The week that was…
The never ending rally continued at pace this last week, with solid gains Mon thru Wed, followed by some quiet consolidation the final 2 days of the week. This action simply is a grind for any remaining bears to have to deal with as there is no relent. As happened late in the prior week (“phenomenal” was the word), indexes rallied Wednesday as President Donald Trump said a “massive” tax plan would be coming in the “not-too-distant future.” Yellen testified and Donald showed restraint in not tweeting about her.
“Even though we have social unrest and building geopolitical tensions, the market refuses to fall in any meaningful fashion, which means there remains a very strong underlying bid in the market,” said Adam Sarhan, chief executive officer of 50 Park Investments. “This is due to a confluence of a few factors, including the earnings recession being over, a very strong bull market, and the hope for future prosperity under the pro-growth policies of the new administration.”
One thing to note is that while the senior indexes full of large caps continued to levitate, the Russell 2000 (smaller cap, U.S. oriented stocks) stalled again. So bulls will call that a healthy rotation, while bears will say a warning sign.
During Congressional testimony mid week, Federal Reserve Chairwoman Janet Yellen signaled that the central bank could gradually raise interest rates sooner rather than later. Some market participants read Yellen’s reference to the Fed raising rates at “upcoming meetings” as indicating that an increase of benchmark rates at the Fed’s March meeting, which Wall Street has been pricing in as unlikely, is still on the table. Fed member forecasts for rates suggest that the central bank will raise rates three times in 2017, but the market isn’t expecting an increase before the Federal Open Market Committee’s June meeting.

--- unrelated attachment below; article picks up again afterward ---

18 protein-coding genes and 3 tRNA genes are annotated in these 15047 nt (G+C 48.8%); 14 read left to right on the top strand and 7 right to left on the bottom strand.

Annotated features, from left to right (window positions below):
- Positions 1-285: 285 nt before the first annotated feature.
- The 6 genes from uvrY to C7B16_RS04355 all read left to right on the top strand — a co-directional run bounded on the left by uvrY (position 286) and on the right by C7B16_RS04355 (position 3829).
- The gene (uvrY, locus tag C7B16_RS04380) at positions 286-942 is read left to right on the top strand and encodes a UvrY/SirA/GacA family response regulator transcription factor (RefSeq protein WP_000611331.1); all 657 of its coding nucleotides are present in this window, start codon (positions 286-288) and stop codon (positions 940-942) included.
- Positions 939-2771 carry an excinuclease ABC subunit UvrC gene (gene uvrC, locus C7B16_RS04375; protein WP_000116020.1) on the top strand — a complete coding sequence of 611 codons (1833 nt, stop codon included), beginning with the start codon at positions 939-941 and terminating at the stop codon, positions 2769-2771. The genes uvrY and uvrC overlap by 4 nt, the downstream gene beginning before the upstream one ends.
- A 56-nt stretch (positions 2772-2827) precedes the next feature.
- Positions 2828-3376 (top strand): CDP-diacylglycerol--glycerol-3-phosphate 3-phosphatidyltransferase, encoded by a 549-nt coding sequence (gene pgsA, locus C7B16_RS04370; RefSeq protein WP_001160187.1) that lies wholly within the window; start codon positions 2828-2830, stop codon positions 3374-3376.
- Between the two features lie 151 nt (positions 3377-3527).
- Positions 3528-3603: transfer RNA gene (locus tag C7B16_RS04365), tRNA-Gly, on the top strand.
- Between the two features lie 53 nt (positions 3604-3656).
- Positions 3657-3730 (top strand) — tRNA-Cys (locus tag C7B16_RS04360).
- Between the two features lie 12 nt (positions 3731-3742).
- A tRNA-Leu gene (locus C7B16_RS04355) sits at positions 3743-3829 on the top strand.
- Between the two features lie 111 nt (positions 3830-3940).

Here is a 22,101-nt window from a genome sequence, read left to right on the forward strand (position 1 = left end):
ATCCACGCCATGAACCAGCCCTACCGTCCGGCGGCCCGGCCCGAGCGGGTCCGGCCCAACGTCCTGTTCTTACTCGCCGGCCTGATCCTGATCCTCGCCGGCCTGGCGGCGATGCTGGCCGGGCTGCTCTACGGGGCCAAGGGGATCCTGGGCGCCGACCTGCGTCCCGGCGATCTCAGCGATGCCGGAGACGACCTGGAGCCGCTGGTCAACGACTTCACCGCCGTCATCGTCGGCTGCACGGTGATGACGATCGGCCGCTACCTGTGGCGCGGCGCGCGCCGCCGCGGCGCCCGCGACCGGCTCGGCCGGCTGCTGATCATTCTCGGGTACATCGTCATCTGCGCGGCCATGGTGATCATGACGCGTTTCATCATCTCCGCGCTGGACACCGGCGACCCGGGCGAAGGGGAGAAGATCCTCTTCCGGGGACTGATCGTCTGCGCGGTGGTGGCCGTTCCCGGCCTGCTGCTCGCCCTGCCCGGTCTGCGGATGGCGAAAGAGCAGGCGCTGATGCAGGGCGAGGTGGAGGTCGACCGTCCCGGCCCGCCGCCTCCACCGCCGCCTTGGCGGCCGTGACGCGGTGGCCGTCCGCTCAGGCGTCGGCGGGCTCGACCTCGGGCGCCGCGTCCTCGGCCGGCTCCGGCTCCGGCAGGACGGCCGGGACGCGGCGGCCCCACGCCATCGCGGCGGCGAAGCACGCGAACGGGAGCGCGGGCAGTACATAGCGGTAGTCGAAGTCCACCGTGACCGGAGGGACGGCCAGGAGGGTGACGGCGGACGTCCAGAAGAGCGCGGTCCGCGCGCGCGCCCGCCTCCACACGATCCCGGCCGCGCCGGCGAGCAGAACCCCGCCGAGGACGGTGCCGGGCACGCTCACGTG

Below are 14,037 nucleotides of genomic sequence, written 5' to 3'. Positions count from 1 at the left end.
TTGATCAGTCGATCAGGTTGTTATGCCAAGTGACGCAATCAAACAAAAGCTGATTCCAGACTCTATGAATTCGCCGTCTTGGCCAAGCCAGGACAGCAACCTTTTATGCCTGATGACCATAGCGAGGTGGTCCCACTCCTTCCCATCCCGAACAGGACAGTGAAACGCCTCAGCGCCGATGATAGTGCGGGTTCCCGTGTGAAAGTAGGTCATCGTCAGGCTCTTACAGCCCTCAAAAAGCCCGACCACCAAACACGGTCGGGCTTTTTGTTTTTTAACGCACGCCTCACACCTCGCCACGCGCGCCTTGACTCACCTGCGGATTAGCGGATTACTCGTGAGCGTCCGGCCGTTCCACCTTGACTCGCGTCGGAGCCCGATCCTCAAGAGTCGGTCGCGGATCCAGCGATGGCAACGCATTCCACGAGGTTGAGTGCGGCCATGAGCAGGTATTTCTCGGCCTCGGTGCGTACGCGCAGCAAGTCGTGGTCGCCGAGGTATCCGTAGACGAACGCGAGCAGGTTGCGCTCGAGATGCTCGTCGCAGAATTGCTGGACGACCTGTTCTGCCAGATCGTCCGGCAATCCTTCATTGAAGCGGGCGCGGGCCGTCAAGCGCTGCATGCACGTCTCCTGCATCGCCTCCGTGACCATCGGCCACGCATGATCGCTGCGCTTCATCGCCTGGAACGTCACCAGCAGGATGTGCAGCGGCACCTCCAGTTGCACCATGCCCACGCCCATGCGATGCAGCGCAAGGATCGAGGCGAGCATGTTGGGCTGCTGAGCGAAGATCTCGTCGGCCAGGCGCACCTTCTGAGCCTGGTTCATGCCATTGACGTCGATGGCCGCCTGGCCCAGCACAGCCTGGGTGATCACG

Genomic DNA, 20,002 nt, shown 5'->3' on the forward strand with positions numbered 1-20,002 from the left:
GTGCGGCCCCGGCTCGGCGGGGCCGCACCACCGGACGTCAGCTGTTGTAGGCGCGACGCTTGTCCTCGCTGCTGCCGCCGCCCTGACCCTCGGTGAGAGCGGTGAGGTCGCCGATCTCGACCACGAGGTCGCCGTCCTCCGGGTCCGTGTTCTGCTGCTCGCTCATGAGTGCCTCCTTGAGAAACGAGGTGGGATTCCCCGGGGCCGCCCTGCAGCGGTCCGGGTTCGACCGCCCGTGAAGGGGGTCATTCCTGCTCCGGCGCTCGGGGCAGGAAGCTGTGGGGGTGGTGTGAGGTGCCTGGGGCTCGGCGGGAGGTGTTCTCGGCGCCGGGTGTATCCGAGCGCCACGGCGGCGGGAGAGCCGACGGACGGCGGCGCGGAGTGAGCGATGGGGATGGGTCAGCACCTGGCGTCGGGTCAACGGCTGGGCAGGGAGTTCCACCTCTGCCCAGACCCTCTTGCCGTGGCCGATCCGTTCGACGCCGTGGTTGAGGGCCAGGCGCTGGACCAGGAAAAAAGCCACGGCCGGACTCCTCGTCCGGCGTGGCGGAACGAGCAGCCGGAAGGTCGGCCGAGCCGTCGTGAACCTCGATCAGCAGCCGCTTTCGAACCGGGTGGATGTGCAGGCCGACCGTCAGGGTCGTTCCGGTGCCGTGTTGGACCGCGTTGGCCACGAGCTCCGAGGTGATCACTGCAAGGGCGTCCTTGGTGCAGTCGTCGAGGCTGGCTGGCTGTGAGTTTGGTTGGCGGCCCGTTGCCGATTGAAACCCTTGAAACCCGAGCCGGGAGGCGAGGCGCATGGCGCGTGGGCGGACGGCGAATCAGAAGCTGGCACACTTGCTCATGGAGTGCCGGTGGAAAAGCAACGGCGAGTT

A quiet week of economic news but the Producer Price Index for January jumped by 0.6%, the largest rise since 2012, suggesting inflation may be heating up. Wednesday, retail sales were reported to have gained 0.4% in January vs expectations of 0.2%
We mentioned last week that it had been 80 days without a loss of 1% or more. So obviously that means zero down days of 1%+ thus far in 2017. Here is how that compares to other years.Continue reading
Before we get to the results, here’s a quick summary of what’s happened here at StockTrader.com over the past year.
For StockTrader.com, we launched a new ETFs directory and made a big transition last year from providing free nightly market recaps to weekly market recaps. While the nightly recaps were great, readership had stagnated. With our new weekly market recaps, writer Mark Hanna is able to take a much deeper dive and cover the macro picture in more detail.
The results have exceeded our expectations. Email subscribers currently stands at a record of 18,724 and the number of opens each week has increased by ~50%. Needless to say, quality over quantity is a winning formula. (Not signed up yet? Fill in your email using the form on the sidebar!)Continue reading